Concrete sectional garage - roof joists, lintels question

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hi, currently have a concrete sectional triple garage that I'm removing the fibre concrete asbestos roof and replacing with plastisol coated 0.7mm steel.

I'd like to turn the three garages 8ft door and two 7ft 6" doors into one double and a workshop.

Current roof joists are timber 150 x 47mm on hangers, at 120cm spacing. Each is the width of each garage.

I think from reading building regs, I need 225mm x 47mm at 600mm spacing if I'm to span the width of a double garage, which seems a lot compared with what's there now. But ok if that's what it needs.

But then I got thinking about the lintel over the door and a lintel to span a 4.5m width approx will be huge.

Am I looking at this wrong for what is just a prefab garage? Any recommendations for joist and lintel sizes?

Simon
 
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If ever the term putting lipstick on a pig or polishing a turd were more apt.......:eek:

These garages are usually stiffened up when the lightweight roof structure is bolted in place. This occurs when the metal trusses are bolted to the side sections and the roof sheets are fixed to the metal purlins slung between the trusses.
Happy days.

What you are proposing is making the structure top heavy (timber wise) without considering what is going on below. My guess is that you would be better off constructing a timber shell within the concrete garage and put the roof on that, rather than faffing about with something that is designed as a 'low end' building.
 
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Ha - it's funny, was just using the lipstick on a pig expression with a mate to describe what I'm doing. There are no steel trusses - it just has timbers. I think what I'm going to do is refurb the two doors on the centre and right and put a stud wall and cladding on the workshop garage. New steel roof and add additional joists at 600 centres. For about 1 k, I get a weather proofed structure that looks less shabby than before. And a workshop. Long term it will come down, but I need somewhere to work while I'm doing the house up.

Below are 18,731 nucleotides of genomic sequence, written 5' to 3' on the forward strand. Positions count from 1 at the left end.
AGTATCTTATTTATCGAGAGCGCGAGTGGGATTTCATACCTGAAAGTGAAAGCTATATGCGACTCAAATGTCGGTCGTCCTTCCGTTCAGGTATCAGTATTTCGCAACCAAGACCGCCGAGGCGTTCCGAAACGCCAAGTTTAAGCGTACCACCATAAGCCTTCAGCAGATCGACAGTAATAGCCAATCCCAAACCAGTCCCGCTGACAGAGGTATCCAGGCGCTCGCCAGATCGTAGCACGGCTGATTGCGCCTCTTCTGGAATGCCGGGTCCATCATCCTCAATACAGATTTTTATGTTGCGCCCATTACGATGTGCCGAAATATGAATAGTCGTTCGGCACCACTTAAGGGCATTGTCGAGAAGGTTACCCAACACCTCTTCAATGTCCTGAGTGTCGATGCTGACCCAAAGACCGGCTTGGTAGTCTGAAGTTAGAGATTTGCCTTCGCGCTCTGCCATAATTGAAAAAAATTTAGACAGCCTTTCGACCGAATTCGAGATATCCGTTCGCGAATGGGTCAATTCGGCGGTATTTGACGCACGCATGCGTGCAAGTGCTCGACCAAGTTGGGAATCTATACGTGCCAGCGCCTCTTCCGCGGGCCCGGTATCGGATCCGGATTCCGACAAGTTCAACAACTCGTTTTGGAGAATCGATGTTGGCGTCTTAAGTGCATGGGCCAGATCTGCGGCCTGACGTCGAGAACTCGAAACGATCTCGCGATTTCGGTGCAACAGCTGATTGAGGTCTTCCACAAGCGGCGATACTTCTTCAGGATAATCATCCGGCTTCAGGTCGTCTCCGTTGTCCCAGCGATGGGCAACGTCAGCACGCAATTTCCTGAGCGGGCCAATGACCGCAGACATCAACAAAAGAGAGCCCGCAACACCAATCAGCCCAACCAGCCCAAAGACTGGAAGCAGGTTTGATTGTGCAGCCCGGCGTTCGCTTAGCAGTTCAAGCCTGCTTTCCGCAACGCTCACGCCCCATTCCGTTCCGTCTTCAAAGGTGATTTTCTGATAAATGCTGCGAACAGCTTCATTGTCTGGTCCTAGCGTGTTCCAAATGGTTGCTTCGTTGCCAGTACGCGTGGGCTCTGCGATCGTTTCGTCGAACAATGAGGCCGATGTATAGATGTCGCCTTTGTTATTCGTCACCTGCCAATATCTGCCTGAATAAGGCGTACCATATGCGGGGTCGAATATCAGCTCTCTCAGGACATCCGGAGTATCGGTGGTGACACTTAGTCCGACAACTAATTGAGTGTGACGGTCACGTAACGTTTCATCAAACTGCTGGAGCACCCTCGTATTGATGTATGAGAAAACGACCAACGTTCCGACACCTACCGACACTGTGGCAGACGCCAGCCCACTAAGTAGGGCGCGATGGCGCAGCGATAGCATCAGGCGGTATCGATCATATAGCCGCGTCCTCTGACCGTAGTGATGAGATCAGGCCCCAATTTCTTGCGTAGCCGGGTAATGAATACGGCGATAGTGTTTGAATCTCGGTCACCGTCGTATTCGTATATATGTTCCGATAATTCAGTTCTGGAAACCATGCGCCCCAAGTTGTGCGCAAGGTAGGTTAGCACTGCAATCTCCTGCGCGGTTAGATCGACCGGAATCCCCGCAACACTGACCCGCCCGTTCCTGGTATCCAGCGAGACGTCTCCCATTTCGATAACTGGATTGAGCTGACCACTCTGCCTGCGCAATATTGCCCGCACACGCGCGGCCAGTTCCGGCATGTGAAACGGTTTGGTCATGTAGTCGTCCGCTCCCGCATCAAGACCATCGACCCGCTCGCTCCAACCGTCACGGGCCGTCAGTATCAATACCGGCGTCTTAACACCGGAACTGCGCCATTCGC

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Whatever you do, be aware that the walls on the roof for stability and vice versa. it is a tenuous arrangement that does not take a lot to destabilise.

Tread carefully with your house of cards....:cautious:
 
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It's been standing like this for around 30 years at a guess. In Scotland, with snow, wind, rain etc. I'm lightening the roof load and strengthening the structure....
 
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It's been standing like this for around 30 years at a guess. In Scotland, with snow, wind, rain etc. I'm lightening the roof load and strengthening the structure....
Turning three compact sectional garages into one large one is definitely not strengthening.
 
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I've never said that's what I'm doing.
Oh.
must have interpreted this wrong...
I'd like to turn the three garages 8ft door and two 7ft 6" doors into one double and a workshop.
What are you doing then?
These structures do not lend themselves well to being knocked about. They are budget, low end buildings and are inherently unstable once you start removing key components. You certainly cant start making large openings in them and expect to lintel over like you would in a normal brick/block structure.
 
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Turning three compact sectional garages into one large one is definitely not strengthening.

This is what I never said, but somehow you have concluded this.

Three garages into a double and a single is not one large one. Double sectional garages exist and I've seen double plus single online. Nonetheless after your lipstick on a pig jibe, In my second post, i said I'd just refurb the doors and put a stud wall on the workshop garage - which left it as three spaces. Then you described it as a pack of cards, but it is as it was erected, which has survived thirty years.

Some of us can't afford or dont need to replace what is serving a useful function. These are low end buildings, ugly, yes but they serve a purpose, and for me, I don't want, and can't afford, to put up a new garage, now. I'd rather save and make do than borrow. I can live with my low end, budget, lipstick wearing pig until the garage is a priority for me. It would have been nice to have had a double space because the turning space in front is tight, and a double would make the car part infinitely more usable. Anyway, all I want is a weathertight structure and a new roof should do that.
 
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Turning three compact sectional garages into one large one is definitely not strengthening.

This is what I never said, but somehow you have concluded this.
Do you wanna highlight this for a third time or didn't you bother to read my above post, i.e......
Oh.
must have interpreted this wrong.....What are you doing then?

My guess is that you intended doing something similar in principle, i.e. knocking about pre-fab garages.
 
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